Aug 12, 2019

Experiencing a music festival with tech upgrades

Outside Lands festival in San Francisco, August 2019. Photo: FilmMagic/FilmMagic

Imagine being at a music festival, far enough from the stage that you can’t hear your favorite band well at all — except when you pull out your phone, log into a special WiFi network and instantly get the live music crystal clear into your earphones.

What's happening: Mixhalo, a San Francisco company, is making this possible, and this weekend it was quietly testing its tech at the Outside Lands music festival.

How it works: For a concert or other type of live event, Mixhalo outfits the venue with its proprietary WiFi and plugs directly into the stage’s soundboard, providing access to the same audio the musicians hear in their in-ear monitors.

  • The show’s organizers can offer access to the live audio to attendees through their own app by integrating Mixhalo’s software development kit.
  • Unlike the typical WiFi networks that attendees experience at a conference, for example, Mixhalo’s network is configured to remove density constraints (so no limit to the number of users) and only depend on range (attendees must be within the appropriate distance).
  • While the sound was already great from where I tested Mixhalo’s app in the VIP section of the festival’s main stage (the company provided me with a pass so I could meet the team and try it), I can imagine it would make a huge difference for attendees far away from the stage.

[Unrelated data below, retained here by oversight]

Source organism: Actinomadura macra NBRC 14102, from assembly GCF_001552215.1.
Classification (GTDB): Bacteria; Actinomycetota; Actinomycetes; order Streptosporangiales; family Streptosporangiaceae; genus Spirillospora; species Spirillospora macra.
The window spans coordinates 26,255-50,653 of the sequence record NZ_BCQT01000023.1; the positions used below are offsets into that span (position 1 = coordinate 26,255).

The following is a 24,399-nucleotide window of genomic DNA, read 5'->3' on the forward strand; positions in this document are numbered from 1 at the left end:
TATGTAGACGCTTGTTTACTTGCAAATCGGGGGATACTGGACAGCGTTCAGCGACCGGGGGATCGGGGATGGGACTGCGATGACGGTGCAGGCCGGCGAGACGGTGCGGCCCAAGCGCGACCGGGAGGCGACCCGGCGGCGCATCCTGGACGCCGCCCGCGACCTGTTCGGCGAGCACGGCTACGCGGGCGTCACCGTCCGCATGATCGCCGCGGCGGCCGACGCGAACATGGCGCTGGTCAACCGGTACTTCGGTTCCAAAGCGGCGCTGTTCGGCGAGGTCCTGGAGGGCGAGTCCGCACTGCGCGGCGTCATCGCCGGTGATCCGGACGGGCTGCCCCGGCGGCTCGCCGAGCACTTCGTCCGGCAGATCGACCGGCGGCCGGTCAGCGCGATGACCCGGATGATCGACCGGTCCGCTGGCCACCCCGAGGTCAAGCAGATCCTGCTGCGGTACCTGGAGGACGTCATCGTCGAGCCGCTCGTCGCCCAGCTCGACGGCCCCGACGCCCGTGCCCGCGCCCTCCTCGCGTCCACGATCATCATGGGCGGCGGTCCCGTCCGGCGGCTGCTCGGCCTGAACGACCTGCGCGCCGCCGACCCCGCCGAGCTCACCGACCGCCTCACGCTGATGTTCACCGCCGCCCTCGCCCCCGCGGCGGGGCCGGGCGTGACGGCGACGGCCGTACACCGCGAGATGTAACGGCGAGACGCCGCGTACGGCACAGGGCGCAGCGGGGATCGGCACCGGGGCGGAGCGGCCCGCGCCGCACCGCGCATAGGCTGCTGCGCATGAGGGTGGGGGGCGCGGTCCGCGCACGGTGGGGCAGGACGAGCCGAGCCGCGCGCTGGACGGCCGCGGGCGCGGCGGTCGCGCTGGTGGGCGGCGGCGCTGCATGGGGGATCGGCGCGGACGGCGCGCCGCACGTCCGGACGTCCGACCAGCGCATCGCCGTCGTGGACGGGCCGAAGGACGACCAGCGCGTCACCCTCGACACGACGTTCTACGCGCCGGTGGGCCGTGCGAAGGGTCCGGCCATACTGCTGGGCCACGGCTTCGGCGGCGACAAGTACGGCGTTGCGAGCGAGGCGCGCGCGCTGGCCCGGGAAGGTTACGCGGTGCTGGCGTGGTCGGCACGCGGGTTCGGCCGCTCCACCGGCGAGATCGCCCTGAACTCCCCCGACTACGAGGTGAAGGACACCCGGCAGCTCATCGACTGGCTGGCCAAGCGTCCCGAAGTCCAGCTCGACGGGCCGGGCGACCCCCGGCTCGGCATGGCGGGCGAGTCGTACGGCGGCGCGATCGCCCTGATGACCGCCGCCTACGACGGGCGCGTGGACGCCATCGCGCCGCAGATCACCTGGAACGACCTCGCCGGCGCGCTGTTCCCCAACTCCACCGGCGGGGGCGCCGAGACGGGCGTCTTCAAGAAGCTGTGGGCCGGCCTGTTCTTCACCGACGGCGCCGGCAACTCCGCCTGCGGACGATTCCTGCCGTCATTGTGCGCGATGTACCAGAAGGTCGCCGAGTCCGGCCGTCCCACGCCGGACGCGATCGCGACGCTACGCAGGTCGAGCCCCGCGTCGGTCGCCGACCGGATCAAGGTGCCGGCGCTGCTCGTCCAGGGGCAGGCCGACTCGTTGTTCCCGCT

Mixhalo says that its business model is similar to a software subscription.

  • For its current deals with Metallica and Aerosmith, for example, it charges the bands a fee per show, calculated upfront based on the venues, expected number of attendees, and so on. It also charges them a small fee for the hardware it installs in the venues.
  • While Metallica is making the tech available to all attendees on its tour, Aerosmith, which is staying put in one venue for a residency, is using the setup as part of the deal for ultra-VIP seats located on the side of the stage where speakers don't typically project well. According to Mixhalo co-founder and violinist Ann Marie Simpson-Einziger, Aerosmith is making an extra $6 million in revenue from these premium tickets (and spending a fraction of that on the WiFi tech).
  • For “pop-up” events like Outside Lands or TechCrunch’s Disrupt Conference, Mixhalo charges a lump-sum fee based on the same factors.
  • Mixhalo is also working on a deal with a large venue in Los Angeles that hosts both sporting events and entertainment shows, though CEO Marc Ruxin declined to name the venue.

There was other “tech” I was able to experience at the music festival:

  • Apple Pay: Attendees could pay for food, drinks and merchandise using Apple Pay, which I used multiple times.